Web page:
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I read with interest the references in the Committee Hansard to section 7 of the Local Authority Social Services Act 1970, and the hon. Member for Tiverton and Honiton drew our attention to the fact that it was ineffective and not actually implemented. I congratulate the Minister, who clearly took that on board and adjusted
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the way in which the guidance should be applied to NHS authorities. That struck me as a landmark in the debate.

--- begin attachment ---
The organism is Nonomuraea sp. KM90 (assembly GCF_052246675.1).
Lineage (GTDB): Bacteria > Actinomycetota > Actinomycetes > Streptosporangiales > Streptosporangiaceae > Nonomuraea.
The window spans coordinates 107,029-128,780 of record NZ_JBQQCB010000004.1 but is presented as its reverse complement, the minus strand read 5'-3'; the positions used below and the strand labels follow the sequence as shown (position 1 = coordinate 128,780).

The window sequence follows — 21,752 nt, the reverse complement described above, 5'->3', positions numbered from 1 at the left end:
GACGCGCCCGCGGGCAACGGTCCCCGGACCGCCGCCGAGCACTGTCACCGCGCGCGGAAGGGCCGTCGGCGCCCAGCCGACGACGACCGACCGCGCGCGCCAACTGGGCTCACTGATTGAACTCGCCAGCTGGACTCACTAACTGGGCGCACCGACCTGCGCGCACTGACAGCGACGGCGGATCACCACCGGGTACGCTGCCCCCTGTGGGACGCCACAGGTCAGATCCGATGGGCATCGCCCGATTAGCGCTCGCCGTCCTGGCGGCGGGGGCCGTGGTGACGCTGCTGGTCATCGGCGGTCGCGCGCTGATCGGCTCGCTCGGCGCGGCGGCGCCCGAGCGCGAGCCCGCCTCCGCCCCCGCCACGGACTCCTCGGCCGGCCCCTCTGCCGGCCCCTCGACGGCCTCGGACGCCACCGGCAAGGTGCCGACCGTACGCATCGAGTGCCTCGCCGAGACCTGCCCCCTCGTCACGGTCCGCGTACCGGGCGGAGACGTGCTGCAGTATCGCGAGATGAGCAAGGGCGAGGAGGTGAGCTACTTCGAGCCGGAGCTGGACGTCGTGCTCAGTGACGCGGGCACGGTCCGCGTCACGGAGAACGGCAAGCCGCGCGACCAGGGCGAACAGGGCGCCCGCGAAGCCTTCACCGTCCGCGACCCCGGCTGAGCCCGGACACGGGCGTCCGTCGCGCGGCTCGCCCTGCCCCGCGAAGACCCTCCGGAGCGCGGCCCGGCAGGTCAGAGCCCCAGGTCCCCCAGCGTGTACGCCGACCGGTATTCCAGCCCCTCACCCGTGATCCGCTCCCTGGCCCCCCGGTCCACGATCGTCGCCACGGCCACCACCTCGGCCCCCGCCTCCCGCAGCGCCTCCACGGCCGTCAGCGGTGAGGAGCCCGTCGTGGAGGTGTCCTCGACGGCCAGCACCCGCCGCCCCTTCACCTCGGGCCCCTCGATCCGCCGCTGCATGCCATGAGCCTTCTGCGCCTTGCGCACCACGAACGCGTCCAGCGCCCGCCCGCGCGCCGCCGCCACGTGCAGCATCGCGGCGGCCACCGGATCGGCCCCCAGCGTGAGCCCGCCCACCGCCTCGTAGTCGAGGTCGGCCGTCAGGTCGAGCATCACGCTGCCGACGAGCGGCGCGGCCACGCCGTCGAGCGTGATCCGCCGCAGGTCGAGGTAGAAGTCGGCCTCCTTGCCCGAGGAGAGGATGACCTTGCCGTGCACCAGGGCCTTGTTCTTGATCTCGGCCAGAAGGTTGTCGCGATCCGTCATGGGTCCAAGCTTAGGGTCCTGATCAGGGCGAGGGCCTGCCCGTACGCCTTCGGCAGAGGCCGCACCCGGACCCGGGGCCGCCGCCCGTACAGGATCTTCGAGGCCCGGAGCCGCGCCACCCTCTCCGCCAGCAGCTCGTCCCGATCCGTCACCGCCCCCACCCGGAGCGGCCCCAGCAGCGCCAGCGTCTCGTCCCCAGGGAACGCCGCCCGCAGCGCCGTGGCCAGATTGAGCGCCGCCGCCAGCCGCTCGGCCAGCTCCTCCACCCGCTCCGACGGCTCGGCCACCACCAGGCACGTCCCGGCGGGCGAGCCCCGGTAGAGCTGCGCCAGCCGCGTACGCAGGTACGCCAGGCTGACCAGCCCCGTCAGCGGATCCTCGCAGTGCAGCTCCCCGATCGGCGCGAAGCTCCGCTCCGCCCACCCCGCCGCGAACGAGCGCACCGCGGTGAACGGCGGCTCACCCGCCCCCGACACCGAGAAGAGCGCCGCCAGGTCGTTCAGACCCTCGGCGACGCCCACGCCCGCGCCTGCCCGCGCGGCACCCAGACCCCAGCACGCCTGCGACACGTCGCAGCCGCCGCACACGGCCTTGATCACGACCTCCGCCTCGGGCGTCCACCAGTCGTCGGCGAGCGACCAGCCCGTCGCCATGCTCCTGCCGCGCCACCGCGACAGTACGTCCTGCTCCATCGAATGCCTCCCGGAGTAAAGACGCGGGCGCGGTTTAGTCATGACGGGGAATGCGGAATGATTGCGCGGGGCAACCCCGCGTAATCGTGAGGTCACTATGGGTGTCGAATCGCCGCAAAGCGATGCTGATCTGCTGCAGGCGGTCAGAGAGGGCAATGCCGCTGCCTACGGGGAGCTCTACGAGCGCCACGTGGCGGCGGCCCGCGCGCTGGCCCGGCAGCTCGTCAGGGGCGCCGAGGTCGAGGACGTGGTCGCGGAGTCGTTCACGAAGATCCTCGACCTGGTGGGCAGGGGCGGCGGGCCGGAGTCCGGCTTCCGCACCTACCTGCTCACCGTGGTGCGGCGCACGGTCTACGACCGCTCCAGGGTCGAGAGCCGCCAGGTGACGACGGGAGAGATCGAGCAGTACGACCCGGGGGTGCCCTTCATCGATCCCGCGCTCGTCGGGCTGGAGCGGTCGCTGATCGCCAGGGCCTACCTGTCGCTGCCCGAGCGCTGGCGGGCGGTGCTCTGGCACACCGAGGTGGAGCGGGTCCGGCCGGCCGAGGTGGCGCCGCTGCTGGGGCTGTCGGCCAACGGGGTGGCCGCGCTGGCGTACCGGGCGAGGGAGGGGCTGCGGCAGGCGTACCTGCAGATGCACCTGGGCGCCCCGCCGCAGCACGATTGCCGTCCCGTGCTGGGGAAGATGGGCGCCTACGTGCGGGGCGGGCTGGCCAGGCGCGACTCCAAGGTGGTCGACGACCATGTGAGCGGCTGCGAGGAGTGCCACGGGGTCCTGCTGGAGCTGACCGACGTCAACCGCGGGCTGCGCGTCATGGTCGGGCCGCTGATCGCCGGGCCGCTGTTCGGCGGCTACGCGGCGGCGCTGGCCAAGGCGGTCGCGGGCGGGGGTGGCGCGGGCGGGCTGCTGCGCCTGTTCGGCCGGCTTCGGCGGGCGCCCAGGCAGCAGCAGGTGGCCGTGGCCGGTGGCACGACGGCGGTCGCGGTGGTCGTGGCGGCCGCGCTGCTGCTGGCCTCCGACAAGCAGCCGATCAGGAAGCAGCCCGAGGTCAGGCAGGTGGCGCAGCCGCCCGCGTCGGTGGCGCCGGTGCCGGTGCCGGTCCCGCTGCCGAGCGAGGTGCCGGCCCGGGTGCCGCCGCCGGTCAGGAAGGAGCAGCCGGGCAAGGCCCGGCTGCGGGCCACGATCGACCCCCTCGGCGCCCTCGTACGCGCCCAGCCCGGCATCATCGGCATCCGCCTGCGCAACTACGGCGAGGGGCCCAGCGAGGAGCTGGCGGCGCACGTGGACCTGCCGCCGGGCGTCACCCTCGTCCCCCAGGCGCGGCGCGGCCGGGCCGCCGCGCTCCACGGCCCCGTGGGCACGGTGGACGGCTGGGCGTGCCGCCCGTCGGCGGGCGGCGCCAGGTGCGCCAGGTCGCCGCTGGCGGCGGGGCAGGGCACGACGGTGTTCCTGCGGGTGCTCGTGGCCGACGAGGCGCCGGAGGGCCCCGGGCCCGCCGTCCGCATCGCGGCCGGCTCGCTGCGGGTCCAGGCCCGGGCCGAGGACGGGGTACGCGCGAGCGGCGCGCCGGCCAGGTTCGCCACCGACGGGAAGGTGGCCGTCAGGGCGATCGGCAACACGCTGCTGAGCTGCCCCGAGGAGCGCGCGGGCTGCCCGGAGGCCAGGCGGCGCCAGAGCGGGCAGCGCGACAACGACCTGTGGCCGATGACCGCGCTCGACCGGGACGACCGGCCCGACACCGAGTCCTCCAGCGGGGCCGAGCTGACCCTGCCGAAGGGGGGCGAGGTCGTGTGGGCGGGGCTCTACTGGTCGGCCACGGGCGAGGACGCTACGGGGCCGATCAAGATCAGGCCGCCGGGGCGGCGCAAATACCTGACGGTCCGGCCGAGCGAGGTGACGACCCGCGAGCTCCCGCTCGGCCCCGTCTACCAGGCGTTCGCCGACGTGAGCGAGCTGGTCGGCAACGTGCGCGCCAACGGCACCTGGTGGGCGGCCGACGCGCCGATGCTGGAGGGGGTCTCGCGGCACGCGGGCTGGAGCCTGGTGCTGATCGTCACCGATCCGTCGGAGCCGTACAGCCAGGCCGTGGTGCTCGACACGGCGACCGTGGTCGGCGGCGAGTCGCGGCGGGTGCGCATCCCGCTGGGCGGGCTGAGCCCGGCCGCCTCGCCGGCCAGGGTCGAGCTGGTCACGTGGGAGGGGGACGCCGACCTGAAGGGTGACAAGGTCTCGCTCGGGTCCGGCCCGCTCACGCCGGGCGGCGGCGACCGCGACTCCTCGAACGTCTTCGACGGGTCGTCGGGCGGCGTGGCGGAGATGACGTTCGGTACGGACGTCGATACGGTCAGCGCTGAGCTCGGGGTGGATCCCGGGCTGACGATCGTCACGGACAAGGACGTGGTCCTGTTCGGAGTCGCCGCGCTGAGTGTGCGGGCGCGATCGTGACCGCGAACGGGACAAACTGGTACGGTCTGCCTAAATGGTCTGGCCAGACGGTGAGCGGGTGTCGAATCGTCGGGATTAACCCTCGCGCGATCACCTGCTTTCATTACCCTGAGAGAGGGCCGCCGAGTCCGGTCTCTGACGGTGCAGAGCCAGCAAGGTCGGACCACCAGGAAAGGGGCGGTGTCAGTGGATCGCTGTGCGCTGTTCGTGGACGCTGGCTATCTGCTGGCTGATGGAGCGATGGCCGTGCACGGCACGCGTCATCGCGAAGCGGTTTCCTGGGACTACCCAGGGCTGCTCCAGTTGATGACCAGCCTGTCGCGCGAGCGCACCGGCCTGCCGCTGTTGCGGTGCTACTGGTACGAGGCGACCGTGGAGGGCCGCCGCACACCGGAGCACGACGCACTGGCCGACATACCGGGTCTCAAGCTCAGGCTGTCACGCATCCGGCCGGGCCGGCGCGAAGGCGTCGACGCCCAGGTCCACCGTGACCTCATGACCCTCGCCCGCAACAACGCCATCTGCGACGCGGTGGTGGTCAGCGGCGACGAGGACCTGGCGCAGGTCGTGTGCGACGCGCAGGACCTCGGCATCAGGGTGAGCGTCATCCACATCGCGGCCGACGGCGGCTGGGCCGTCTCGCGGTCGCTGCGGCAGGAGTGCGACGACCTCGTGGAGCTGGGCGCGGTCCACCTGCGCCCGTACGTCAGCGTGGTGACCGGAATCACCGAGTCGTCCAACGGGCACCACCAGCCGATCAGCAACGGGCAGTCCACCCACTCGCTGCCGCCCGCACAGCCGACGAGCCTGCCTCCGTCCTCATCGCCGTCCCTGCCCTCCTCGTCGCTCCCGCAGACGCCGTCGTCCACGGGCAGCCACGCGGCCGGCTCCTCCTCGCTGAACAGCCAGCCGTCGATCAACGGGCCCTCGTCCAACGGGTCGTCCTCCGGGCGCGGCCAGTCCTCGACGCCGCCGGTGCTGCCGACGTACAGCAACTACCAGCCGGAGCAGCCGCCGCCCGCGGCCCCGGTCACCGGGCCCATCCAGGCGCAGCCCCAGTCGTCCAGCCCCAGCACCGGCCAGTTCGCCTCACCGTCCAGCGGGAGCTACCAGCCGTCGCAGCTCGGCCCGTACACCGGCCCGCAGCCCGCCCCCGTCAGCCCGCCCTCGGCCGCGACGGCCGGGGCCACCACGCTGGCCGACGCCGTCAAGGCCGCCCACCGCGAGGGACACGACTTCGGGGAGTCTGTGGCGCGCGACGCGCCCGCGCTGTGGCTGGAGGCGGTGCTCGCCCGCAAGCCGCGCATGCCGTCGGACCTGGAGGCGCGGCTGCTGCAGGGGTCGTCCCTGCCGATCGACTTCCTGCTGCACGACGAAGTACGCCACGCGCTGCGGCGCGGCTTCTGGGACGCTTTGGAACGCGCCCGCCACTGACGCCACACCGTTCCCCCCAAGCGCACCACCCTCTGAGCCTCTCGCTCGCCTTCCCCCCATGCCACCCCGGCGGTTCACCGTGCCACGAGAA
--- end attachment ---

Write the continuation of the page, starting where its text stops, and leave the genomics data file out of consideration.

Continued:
We have started the journey. We have the luggage and the map, but will we reach journey’s end? It is such a long journey. The NAO found that 74 per cent. of local authorities do not have a commissioning strategy for adults. Some 80 per cent. of GPs told the NAO that they needed additional training and guidance. This is a huge problem and we must not underestimate how much needs doing. Training is necessary across the board.